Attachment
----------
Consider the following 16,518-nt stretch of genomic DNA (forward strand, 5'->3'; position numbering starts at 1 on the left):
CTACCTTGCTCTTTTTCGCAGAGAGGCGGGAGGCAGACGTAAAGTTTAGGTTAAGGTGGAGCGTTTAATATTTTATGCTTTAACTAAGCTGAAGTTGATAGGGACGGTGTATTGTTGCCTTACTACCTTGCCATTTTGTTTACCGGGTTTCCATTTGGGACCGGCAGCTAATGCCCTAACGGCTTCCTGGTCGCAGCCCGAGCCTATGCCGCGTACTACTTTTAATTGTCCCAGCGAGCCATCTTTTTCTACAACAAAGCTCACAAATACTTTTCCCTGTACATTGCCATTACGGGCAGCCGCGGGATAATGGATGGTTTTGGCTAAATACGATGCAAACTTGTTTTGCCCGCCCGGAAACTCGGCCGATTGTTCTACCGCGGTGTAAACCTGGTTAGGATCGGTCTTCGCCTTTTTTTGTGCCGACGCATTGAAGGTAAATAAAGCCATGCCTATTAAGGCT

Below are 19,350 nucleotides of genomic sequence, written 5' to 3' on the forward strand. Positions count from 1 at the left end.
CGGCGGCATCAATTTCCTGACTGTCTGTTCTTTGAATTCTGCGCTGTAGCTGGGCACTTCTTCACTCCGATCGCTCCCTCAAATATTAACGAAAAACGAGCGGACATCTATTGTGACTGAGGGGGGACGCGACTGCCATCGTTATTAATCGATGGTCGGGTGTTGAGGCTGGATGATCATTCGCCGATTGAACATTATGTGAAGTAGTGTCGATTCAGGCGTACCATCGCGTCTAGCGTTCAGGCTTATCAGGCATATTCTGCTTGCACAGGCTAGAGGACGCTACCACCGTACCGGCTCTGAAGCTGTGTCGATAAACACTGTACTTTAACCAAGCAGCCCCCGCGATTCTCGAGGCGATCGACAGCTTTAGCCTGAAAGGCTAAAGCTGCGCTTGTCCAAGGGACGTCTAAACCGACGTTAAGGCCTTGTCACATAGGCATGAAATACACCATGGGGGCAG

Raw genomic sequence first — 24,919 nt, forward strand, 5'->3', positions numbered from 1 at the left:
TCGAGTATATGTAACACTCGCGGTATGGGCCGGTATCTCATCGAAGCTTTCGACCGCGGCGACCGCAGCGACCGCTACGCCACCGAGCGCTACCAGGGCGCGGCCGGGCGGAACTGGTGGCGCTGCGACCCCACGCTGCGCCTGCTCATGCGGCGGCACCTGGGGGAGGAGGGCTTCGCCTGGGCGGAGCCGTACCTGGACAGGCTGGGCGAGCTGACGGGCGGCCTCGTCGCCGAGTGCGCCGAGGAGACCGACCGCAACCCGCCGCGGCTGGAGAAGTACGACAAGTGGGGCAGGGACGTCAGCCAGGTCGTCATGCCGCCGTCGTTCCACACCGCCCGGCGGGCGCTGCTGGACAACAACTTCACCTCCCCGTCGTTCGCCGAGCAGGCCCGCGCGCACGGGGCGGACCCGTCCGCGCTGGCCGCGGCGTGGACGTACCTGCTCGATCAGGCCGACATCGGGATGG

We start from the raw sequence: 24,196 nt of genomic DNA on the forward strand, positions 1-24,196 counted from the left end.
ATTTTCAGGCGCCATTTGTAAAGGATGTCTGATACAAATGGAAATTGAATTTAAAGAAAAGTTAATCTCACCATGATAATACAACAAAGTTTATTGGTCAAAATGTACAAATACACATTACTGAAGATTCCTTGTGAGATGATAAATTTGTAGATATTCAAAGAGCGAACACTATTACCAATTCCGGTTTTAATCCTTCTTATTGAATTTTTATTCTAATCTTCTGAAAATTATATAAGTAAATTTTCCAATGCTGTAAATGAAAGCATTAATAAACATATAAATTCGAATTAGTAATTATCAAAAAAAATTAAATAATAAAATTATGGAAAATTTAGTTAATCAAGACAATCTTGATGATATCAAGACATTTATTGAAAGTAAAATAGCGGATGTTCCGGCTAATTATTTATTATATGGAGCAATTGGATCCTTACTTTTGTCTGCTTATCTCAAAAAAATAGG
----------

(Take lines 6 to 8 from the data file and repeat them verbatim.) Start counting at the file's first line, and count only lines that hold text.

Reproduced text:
TCGAGTATATGTAACACTCGCGGTATGGGCCGGTATCTCATCGAAGCTTTCGACCGCGGCGACCGCAGCGACCGCTACGCCACCGAGCGCTACCAGGGCGCGGCCGGGCGGAACTGGTGGCGCTGCGACCCCACGCTGCGCCTGCTCATGCGGCGGCACCTGGGGGAGGAGGGCTTCGCCTGGGCGGAGCCGTACCTGGACAGGCTGGGCGAGCTGACGGGCGGCCTCGTCGCCGAGTGCGCCGAGGAGACCGACCGCAACCCGCCGCGGCTGGAGAAGTACGACAAGTGGGGCAGGGACGTCAGCCAGGTCGTCATGCCGCCGTCGTTCCACACCGCCCGGCGGGCGCTGCTGGACAACAACTTCACCTCCCCGTCGTTCGCCGAGCAGGCCCGCGCGCACGGGGCGGACCCGTCCGCGCTGGCCGCGGCGTGGACGTACCTGCTCGATCAGGCCGACATCGGGATGG

We start from the raw sequence: 24,196 nt of genomic DNA on the forward strand, positions 1-24,196 counted from the left end.
ATTTTCAGGCGCCATTTGTAAAGGATGTCTGATACAAATGGAAATTGAATTTAAAGAAAAGTTAATCTCACCATGATAATACAACAAAGTTTATTGGTCAAAATGTACAAATACACATTACTGAAGATTCCTTGTGAGATGATAAATTTGTAGATATTCAAAGAGCGAACACTATTACCAATTCCGGTTTTAATCCTTCTTATTGAATTTTTATTCTAATCTTCTGAAAATTATATAAGTAAATTTTCCAATGCTGTAAATGAAAGCATTAATAAACATATAAATTCGAATTAGTAATTATCAAAAAAAATTAAATAATAAAATTATGGAAAATTTAGTTAATCAAGACAATCTTGATGATATCAAGACATTTATTGAAAGTAAAATAGCGGATGTTCCGGCTAATTATTTATTATATGGAGCAATTGGATCCTTACTTTTGTCTGCTTATCTCAAAAAAATAGG